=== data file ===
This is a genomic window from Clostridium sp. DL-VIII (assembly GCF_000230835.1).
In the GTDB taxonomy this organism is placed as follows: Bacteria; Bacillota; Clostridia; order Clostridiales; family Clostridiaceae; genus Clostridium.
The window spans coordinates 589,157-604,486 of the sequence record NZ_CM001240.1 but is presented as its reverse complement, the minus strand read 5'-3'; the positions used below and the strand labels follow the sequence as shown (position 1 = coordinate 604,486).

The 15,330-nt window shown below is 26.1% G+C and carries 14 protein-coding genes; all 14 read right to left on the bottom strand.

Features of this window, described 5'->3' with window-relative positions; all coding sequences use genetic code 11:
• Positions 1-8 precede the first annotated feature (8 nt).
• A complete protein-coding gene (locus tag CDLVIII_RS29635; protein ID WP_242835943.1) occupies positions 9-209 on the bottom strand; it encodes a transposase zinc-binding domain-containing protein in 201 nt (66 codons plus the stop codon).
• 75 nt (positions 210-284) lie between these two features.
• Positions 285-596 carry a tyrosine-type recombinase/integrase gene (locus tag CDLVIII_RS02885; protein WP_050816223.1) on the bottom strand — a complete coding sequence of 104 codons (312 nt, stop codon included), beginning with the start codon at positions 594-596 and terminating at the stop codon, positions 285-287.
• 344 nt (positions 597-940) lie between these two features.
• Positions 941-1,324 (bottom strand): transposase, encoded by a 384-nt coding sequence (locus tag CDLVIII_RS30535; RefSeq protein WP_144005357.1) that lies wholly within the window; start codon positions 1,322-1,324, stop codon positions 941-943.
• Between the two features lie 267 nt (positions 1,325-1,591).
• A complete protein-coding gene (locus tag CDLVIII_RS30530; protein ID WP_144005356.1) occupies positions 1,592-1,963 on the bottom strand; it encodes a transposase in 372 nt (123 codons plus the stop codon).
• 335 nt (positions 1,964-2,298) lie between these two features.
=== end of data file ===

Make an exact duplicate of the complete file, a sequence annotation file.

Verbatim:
This is a genomic window from Clostridium sp. DL-VIII (assembly GCF_000230835.1).
In the GTDB taxonomy this organism is placed as follows: Bacteria; Bacillota; Clostridia; order Clostridiales; family Clostridiaceae; genus Clostridium.
The window spans coordinates 589,157-604,486 of the sequence record NZ_CM001240.1 but is presented as its reverse complement, the minus strand read 5'-3'; the positions used below and the strand labels follow the sequence as shown (position 1 = coordinate 604,486).

The 15,330-nt window shown below is 26.1% G+C and carries 14 protein-coding genes; all 14 read right to left on the bottom strand.

Features of this window, described 5'->3' with window-relative positions; all coding sequences use genetic code 11:
• Positions 1-8 precede the first annotated feature (8 nt).
• A complete protein-coding gene (locus tag CDLVIII_RS29635; protein ID WP_242835943.1) occupies positions 9-209 on the bottom strand; it encodes a transposase zinc-binding domain-containing protein in 201 nt (66 codons plus the stop codon).
• 75 nt (positions 210-284) lie between these two features.
• Positions 285-596 carry a tyrosine-type recombinase/integrase gene (locus tag CDLVIII_RS02885; protein WP_050816223.1) on the bottom strand — a complete coding sequence of 104 codons (312 nt, stop codon included), beginning with the start codon at positions 594-596 and terminating at the stop codon, positions 285-287.
• 344 nt (positions 597-940) lie between these two features.
• Positions 941-1,324 (bottom strand): transposase, encoded by a 384-nt coding sequence (locus tag CDLVIII_RS30535; RefSeq protein WP_144005357.1) that lies wholly within the window; start codon positions 1,322-1,324, stop codon positions 941-943.
• Between the two features lie 267 nt (positions 1,325-1,591).
• A complete protein-coding gene (locus tag CDLVIII_RS30530; protein ID WP_144005356.1) occupies positions 1,592-1,963 on the bottom strand; it encodes a transposase in 372 nt (123 codons plus the stop codon).
• 335 nt (positions 1,964-2,298) lie between these two features.